What my third birth taught me about taking antidepressants when support, experience, and exercise weren’t enough.
My family was operating in a comfortable routine before the birth of my third baby. Even with the pandemic, we had adapted to a slower paced life at home. I knew the addition of a baby would be a challenge. I knew it was going to throw off our flow. I knew I wouldn’t get much sleep. While I knew it would be hard, I thought as a third time mom, I was somewhat prepared for the difficulty.
Parenthood has been a continual growth process for me.
Following the birth of my first son, I learned to let go of what I thought I should do. After my second baby, I learned how to take care of myself and honor my amazing body. My self-care routine included talking with a counselor, daily journaling, and reading lots of interesting and inspiring books. Prior to baby # 3, I really felt like I knew myself better than ever before.
I was ready for the challenge of my third baby and had a sense that everything would naturally fall into place. Yes, it would be hard but how bad could it be?
Jump forward a few months and picture a crying baby, a preschooler whining for help, a toddler constantly asking to play, and a house overrun by toys and grime.
Feeling overwhelmed and anxious was constant and would progress into depression, numbness and eventually hopelessness. My mind raced with questions like “When will this chaos end? Is this just my life now? How do I keep doing this? ”
It always felt like I had too much to do and not enough time. Not enough mom.
I implemented my strategies from the first boys. I lowered my expectations. I let go of what I thought I should do, how my boys should act, how my house should look. Still, I felt overwhelmed.
I prioritized self-care, making sure I moved my body in ways I enjoyed. I made sure to get outside and talked to my counselor every few weeks. Still, I felt anxious.
I asked for help – lots of help! My wonderful husband understands how hard it is to be a stay-at-home parent. He is always willing to jump in after work to play with the boys and on the weekends encourages me to take long walks by myself. Additionally, my mom and extended family are super supportive.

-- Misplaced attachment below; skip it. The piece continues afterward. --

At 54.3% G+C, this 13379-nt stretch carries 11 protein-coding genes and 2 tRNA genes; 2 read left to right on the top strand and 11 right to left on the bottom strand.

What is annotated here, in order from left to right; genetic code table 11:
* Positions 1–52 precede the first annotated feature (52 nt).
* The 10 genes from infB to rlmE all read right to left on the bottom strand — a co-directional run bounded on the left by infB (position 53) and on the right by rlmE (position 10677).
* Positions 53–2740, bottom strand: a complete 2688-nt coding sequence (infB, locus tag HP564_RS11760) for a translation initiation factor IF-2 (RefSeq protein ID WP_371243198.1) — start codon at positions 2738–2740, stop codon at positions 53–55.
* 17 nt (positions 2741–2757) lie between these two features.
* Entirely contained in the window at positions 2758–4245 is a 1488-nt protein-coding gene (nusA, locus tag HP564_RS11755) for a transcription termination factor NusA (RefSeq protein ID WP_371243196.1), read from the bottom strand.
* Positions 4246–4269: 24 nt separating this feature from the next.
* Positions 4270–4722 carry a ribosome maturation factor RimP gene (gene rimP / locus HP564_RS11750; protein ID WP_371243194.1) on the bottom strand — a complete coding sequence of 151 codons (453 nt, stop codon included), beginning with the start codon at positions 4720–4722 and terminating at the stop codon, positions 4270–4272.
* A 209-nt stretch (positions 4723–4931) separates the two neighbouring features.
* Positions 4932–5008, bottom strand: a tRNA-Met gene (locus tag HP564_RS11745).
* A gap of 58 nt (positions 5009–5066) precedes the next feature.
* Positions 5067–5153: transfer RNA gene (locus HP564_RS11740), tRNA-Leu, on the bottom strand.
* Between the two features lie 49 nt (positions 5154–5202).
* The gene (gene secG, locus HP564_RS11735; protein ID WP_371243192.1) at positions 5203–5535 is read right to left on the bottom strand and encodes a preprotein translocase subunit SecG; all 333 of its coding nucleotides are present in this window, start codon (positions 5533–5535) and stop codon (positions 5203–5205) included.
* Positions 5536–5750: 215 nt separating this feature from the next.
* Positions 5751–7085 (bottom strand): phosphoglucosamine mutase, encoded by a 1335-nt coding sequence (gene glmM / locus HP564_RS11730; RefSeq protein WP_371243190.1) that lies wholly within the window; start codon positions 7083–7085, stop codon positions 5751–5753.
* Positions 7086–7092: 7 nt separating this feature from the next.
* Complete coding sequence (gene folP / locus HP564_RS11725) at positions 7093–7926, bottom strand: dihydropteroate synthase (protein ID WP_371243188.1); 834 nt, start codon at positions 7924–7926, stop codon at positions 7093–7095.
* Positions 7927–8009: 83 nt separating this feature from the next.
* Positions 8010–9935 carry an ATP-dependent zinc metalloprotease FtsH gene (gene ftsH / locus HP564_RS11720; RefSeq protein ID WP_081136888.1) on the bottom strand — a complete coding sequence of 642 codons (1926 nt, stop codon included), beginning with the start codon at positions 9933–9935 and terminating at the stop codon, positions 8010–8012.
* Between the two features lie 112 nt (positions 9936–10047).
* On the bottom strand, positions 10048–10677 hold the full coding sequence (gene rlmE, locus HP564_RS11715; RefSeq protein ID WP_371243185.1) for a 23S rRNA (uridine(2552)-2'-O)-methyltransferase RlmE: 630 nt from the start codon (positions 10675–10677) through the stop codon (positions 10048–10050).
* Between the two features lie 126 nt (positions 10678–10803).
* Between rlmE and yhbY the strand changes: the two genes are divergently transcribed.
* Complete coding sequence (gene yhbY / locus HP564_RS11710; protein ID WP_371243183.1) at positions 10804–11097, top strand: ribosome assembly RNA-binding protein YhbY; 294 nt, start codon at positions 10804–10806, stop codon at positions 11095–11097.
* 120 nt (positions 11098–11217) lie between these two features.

Even with all the help, I felt low.
One weekend this summer, we went to a family party (outside and appropriately socially distanced, of course). I spent the party bouncing around checking on my boys, nursing my baby and attempting to have adult conversations. When it was time to go home, I was exhausted. My husband got in the car and said, “Well that was fun.” Fun? FUN ?!
As we drove home, I attempted to explain to him my experience of being overwhelmed and exhausted. He was surprised. He felt like he cared for the older boys so I could focus on the baby and my family. And he was right! The stress I felt during the whole party was internal. My brain was acting as if there was an emergency. In reality, it was a nice, relaxed family party where I had ample support.
The time had come for me to make a change.
The following week, I talked with my counselor and then my midwife about antidepressants.
I had been managing my overwhelming, exhausting life but I had not been enjoying it.
A few weeks after being on medication, I was sitting on the floor with my boys. My preschooler was building Legos, I was helping my toddler do a puzzle and the baby was lying next to me smiling at his brothers. I thought, “Wow, I love my life.” And then it hit me. I was enjoying it! This crazy, overwhelming life was fun.
That is why I am taking antidepressants.
The medication gave me enough space to enjoy my life. Like a deep breath, they continue to give room so that everything doesn’t seem like an emergency. Things are still hard, but the meds allow space for joy.
Just this morning all three of my boys were screaming and crying at the same time. I felt like screaming and crying too. Obviously, medication doesn’t fix everything or provide endless patience, but I am so grateful for the assistance they provide.
Not all moms need medication. I didn’t after the birth of my first two boys. But for whatever reason – hormones, stress, the pandemic – this time my brain needed a little help.
I know not everyone feels relief as quickly as I did.
Some people have to try multiple medications and multiple doses before they find the right fit. The idea of taking medication can feel scary and maybe even like giving up, but seeking help is truly courageous. My whole family is benefiting from my decision.
Why did I decide to start taking antidepressants? I am taking medication so that I can engage in and enjoy my exhausting, overwhelming and amazing life.
Did you start taking antidepressants?
If you want to share your story, feel free to add it to the comments.
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